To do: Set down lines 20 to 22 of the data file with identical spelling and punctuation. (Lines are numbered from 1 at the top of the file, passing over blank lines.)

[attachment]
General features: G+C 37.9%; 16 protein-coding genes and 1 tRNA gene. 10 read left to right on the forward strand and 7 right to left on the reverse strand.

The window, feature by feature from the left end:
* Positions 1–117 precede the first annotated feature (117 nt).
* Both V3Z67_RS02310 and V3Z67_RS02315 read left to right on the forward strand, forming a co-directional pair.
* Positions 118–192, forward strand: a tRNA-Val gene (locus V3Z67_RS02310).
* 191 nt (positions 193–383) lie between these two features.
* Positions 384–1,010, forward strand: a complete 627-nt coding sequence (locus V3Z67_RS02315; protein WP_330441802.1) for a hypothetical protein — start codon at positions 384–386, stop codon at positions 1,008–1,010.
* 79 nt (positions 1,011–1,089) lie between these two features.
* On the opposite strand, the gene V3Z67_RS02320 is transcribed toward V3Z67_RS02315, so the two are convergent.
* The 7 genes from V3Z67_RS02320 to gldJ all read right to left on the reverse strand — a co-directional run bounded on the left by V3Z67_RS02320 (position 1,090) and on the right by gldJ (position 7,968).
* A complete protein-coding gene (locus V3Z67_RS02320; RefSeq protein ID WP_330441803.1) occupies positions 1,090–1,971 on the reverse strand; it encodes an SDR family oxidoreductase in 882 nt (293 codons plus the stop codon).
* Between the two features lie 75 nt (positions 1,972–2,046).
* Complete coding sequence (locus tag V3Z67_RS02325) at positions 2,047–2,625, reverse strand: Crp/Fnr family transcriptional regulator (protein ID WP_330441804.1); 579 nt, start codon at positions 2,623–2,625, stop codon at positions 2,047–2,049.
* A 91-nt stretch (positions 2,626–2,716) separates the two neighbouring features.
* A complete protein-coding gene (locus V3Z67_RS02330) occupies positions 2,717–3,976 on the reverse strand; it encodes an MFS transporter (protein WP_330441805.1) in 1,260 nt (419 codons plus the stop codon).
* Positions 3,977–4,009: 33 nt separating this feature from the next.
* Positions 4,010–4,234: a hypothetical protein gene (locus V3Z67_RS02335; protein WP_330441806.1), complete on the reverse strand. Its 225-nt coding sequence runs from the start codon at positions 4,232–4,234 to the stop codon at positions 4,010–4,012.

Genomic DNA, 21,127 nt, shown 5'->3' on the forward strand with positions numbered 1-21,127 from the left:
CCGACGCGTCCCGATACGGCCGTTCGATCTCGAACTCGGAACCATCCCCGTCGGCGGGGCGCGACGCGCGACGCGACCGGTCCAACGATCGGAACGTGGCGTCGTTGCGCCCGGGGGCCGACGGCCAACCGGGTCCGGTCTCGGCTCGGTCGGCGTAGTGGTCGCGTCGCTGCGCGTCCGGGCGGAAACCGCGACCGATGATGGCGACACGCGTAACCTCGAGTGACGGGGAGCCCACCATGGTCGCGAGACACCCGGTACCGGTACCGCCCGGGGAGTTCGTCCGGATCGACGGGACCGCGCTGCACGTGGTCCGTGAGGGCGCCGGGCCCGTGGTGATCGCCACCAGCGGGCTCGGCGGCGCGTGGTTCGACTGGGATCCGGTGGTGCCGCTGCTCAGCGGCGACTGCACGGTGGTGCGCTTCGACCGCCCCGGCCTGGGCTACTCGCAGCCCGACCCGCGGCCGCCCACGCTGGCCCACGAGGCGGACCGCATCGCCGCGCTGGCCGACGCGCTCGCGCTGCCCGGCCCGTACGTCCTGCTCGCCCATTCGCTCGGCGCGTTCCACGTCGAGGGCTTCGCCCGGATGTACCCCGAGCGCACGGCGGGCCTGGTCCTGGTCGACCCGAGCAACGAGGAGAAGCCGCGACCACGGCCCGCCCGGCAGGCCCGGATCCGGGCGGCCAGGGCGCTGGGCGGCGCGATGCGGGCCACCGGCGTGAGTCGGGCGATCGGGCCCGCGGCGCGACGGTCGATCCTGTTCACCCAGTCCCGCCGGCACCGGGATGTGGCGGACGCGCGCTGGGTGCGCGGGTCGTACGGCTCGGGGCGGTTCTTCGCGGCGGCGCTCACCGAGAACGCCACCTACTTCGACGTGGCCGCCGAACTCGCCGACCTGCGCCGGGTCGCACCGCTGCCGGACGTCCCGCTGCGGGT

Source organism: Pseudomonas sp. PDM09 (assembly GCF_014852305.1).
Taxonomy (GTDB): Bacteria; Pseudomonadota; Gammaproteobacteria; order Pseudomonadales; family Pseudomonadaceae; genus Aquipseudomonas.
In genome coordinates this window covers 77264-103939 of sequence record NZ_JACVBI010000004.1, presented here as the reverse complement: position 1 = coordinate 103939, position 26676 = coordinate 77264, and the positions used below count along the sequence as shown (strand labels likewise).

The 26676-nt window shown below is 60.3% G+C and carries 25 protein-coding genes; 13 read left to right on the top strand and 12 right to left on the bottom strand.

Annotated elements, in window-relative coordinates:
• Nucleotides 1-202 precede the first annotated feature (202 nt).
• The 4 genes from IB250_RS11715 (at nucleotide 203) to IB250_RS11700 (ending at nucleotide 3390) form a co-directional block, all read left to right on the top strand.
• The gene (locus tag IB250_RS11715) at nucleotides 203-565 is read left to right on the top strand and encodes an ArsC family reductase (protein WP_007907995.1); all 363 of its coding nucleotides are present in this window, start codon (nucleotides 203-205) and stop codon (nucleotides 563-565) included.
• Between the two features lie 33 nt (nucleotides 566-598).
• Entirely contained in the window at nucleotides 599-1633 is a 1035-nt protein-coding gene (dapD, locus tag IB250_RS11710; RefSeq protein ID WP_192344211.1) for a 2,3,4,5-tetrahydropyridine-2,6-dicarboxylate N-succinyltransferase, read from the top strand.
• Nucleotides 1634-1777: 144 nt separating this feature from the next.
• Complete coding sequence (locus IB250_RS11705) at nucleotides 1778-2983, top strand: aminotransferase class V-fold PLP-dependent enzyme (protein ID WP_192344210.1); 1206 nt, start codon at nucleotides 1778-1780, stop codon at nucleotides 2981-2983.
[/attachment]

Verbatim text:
Source organism: Pseudomonas sp. PDM09 (assembly GCF_014852305.1).
Taxonomy (GTDB): Bacteria; Pseudomonadota; Gammaproteobacteria; order Pseudomonadales; family Pseudomonadaceae; genus Aquipseudomonas.
In genome coordinates this window covers 77264-103939 of sequence record NZ_JACVBI010000004.1, presented here as the reverse complement: position 1 = coordinate 103939, position 26676 = coordinate 77264, and the positions used below count along the sequence as shown (strand labels likewise).